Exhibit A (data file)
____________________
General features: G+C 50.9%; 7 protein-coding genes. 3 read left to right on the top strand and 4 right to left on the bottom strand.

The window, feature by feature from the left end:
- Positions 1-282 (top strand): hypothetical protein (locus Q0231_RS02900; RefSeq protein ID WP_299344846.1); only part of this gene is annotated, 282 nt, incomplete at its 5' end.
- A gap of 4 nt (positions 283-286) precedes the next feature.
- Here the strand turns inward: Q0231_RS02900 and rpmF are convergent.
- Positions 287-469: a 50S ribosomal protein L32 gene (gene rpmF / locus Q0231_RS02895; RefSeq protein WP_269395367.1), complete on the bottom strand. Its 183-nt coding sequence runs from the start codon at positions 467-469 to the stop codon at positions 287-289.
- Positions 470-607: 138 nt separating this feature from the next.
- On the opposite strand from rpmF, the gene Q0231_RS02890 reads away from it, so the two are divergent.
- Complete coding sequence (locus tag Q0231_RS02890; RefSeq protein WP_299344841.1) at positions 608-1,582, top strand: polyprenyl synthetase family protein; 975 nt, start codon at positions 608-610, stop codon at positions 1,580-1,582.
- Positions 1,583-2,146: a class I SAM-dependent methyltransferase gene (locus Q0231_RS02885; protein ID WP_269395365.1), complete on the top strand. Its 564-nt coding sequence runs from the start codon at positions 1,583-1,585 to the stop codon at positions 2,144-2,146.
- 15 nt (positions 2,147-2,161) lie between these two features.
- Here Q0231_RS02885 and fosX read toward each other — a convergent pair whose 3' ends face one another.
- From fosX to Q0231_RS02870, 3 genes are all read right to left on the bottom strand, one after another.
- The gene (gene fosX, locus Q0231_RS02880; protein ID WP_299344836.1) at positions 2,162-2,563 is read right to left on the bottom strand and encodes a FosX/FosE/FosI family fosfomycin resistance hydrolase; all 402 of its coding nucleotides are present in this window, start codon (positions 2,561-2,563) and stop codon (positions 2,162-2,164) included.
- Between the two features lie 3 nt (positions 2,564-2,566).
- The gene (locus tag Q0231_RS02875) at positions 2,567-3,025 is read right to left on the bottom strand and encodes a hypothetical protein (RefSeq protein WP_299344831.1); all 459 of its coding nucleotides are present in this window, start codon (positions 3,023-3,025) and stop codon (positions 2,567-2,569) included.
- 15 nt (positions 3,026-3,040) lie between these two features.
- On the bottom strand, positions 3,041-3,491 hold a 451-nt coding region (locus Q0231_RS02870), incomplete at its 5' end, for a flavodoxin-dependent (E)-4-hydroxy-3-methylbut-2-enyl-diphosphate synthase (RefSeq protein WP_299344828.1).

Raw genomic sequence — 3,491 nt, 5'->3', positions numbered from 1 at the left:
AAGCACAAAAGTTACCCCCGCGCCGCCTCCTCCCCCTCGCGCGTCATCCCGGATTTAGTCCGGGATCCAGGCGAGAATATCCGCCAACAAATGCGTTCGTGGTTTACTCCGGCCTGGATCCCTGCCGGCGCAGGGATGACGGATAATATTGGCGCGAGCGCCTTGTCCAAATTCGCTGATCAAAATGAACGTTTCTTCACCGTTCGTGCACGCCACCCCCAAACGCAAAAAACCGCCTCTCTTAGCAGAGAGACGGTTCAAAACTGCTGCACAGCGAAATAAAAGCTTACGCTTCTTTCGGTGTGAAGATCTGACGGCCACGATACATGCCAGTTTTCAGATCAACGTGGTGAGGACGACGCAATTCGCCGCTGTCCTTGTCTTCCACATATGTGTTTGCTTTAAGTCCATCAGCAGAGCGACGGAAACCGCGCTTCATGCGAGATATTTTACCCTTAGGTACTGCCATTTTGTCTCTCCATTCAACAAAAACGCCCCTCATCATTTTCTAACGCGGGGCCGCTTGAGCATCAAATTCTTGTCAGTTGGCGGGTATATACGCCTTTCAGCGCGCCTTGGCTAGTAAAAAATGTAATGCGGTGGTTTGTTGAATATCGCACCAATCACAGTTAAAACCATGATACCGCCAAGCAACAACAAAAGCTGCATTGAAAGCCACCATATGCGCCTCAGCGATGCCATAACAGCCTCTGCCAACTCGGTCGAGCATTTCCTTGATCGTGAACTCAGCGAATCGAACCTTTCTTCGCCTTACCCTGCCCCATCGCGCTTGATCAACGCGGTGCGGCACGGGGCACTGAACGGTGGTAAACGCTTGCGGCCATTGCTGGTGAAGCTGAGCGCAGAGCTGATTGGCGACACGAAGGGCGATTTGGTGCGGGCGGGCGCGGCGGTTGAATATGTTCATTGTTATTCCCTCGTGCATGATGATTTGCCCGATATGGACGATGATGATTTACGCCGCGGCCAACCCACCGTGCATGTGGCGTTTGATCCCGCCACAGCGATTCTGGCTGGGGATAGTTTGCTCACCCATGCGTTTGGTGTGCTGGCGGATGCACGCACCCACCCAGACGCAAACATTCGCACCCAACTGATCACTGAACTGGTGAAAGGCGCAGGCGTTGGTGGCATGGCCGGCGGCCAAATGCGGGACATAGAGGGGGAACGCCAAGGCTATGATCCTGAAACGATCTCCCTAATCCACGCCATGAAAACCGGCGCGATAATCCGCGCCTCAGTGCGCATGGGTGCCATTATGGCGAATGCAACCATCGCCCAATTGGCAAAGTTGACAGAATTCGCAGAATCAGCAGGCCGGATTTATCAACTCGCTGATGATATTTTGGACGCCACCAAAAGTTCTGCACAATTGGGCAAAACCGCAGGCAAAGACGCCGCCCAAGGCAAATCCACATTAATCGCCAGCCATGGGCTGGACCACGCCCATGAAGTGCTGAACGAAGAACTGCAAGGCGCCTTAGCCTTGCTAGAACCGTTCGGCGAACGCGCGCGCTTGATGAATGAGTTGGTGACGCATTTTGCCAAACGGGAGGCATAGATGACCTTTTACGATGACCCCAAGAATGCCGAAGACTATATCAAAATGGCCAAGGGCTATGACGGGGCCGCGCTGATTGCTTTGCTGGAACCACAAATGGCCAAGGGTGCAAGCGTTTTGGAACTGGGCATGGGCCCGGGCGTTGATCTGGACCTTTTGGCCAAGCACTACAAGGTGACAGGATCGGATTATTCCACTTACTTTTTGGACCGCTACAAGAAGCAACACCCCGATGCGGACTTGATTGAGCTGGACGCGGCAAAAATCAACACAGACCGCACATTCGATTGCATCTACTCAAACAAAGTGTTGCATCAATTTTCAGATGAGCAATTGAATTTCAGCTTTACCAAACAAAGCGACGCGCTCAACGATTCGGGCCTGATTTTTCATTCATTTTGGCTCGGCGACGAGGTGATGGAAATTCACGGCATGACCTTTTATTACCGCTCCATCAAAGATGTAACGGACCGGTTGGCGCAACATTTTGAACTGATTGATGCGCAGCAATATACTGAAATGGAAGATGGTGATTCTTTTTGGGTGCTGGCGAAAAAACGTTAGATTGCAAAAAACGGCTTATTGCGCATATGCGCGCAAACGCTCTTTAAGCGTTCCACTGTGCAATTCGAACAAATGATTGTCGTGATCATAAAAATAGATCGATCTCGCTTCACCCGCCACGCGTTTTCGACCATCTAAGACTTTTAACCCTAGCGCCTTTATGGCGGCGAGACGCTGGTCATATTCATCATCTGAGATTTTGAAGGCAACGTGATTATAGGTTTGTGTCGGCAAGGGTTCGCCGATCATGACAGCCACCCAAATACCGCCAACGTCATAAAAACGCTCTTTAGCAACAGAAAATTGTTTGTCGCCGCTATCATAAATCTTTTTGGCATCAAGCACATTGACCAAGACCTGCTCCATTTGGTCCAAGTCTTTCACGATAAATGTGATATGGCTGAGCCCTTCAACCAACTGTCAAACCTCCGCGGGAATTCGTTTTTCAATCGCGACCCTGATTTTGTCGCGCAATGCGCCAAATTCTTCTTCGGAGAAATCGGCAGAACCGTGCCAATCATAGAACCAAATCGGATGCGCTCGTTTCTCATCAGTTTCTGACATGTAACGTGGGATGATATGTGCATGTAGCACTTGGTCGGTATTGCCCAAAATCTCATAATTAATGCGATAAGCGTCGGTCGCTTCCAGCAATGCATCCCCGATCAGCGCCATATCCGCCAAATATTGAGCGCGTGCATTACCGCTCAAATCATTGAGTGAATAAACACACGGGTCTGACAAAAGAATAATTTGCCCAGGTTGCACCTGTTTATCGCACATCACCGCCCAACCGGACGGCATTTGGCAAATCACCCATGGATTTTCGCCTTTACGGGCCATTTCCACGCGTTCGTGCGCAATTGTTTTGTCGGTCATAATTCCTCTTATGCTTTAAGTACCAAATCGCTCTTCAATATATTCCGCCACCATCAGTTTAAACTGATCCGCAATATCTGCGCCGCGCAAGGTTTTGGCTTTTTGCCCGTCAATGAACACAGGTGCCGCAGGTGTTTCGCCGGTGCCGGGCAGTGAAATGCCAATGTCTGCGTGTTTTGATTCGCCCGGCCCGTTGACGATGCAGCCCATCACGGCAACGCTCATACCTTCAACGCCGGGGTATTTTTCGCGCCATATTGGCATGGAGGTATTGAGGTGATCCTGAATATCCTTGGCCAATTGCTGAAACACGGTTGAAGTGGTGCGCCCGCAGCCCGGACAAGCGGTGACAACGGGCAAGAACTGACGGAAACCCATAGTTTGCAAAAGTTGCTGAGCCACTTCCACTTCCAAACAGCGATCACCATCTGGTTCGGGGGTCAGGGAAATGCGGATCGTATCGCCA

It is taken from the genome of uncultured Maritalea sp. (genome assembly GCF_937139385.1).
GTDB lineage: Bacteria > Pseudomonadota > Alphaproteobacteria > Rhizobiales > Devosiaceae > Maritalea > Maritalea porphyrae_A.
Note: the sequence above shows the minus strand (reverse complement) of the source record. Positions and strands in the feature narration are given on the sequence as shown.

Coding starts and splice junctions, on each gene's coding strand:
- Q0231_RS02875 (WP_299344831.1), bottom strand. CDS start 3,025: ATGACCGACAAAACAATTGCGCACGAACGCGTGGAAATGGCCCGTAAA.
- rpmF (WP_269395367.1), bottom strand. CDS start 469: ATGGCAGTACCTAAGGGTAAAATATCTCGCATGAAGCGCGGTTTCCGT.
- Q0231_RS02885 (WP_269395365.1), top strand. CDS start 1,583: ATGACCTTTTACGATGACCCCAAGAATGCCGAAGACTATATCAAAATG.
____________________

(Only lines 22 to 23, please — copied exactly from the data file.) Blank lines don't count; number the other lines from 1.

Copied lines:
GTDB lineage: Bacteria > Pseudomonadota > Alphaproteobacteria > Rhizobiales > Devosiaceae > Maritalea > Maritalea porphyrae_A.
Note: the sequence above shows the minus strand (reverse complement) of the source record. Positions and strands in the feature narration are given on the sequence as shown.